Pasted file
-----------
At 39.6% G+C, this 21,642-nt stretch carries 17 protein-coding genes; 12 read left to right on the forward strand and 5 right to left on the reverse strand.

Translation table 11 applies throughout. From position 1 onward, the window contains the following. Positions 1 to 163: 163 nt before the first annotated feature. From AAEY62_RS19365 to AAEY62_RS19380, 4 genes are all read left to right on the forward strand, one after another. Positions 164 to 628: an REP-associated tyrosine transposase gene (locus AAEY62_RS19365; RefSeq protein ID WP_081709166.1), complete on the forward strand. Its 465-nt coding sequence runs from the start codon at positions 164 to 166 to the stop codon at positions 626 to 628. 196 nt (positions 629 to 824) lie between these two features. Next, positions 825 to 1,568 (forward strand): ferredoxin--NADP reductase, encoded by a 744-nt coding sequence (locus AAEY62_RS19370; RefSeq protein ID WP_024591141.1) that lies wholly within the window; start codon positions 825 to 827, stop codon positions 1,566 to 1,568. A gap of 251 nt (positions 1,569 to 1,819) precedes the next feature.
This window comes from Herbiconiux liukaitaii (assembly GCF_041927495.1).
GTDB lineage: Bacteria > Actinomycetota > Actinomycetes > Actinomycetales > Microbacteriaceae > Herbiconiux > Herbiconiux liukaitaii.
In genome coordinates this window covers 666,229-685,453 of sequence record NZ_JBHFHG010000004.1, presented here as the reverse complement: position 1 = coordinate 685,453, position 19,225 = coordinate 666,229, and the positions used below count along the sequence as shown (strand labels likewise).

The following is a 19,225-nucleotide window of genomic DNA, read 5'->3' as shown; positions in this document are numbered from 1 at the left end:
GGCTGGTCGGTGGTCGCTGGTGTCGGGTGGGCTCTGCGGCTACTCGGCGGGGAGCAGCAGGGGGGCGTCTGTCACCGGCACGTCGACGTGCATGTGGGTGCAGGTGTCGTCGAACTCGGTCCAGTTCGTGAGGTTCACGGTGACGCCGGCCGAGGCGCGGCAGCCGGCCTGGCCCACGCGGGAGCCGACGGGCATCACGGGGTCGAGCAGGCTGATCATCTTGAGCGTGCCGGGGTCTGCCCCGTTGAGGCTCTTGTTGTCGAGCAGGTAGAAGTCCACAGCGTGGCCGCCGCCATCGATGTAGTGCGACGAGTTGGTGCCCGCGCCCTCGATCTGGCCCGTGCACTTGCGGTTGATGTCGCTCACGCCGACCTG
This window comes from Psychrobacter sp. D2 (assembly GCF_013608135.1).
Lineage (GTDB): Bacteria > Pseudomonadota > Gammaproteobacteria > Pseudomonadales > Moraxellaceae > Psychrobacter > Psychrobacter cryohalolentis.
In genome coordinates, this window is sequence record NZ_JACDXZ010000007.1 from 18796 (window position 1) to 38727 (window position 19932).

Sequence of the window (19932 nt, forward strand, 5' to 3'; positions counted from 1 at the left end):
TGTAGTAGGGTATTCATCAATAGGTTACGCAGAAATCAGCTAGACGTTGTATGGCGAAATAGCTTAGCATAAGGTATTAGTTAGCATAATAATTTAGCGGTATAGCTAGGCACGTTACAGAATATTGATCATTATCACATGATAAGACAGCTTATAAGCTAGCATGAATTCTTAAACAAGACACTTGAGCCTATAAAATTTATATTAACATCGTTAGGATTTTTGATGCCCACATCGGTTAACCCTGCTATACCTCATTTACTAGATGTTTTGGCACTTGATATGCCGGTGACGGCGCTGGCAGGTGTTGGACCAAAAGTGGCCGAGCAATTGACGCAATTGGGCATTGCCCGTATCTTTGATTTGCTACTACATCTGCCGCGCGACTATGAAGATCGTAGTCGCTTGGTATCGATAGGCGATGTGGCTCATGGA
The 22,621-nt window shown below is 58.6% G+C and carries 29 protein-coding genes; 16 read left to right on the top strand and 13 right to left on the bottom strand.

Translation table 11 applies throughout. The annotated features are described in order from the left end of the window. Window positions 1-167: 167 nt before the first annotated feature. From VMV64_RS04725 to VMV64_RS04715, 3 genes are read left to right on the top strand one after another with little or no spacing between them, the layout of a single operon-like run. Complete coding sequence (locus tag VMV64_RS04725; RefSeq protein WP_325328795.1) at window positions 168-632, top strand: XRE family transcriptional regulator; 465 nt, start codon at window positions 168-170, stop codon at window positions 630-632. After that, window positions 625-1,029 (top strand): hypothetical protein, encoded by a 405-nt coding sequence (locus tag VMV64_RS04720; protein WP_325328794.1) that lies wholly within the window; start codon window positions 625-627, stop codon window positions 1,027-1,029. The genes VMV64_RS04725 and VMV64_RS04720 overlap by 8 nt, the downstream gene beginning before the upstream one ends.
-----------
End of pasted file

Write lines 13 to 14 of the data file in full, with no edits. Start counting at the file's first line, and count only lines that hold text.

The 22,621-nt window shown below is 58.6% G+C and carries 29 protein-coding genes; 16 read left to right on the top strand and 13 right to left on the bottom strand.

Translation table 11 applies throughout. The annotated features are described in order from the left end of the window. Window positions 1-167: 167 nt before the first annotated feature. From VMV64_RS04725 to VMV64_RS04715, 3 genes are read left to right on the top strand one after another with little or no spacing between them, the layout of a single operon-like run. Complete coding sequence (locus tag VMV64_RS04725; RefSeq protein WP_325328795.1) at window positions 168-632, top strand: XRE family transcriptional regulator; 465 nt, start codon at window positions 168-170, stop codon at window positions 630-632. After that, window positions 625-1,029 (top strand): hypothetical protein, encoded by a 405-nt coding sequence (locus tag VMV64_RS04720; protein WP_325328794.1) that lies wholly within the window; start codon window positions 625-627, stop codon window positions 1,027-1,029. The genes VMV64_RS04725 and VMV64_RS04720 overlap by 8 nt, the downstream gene beginning before the upstream one ends.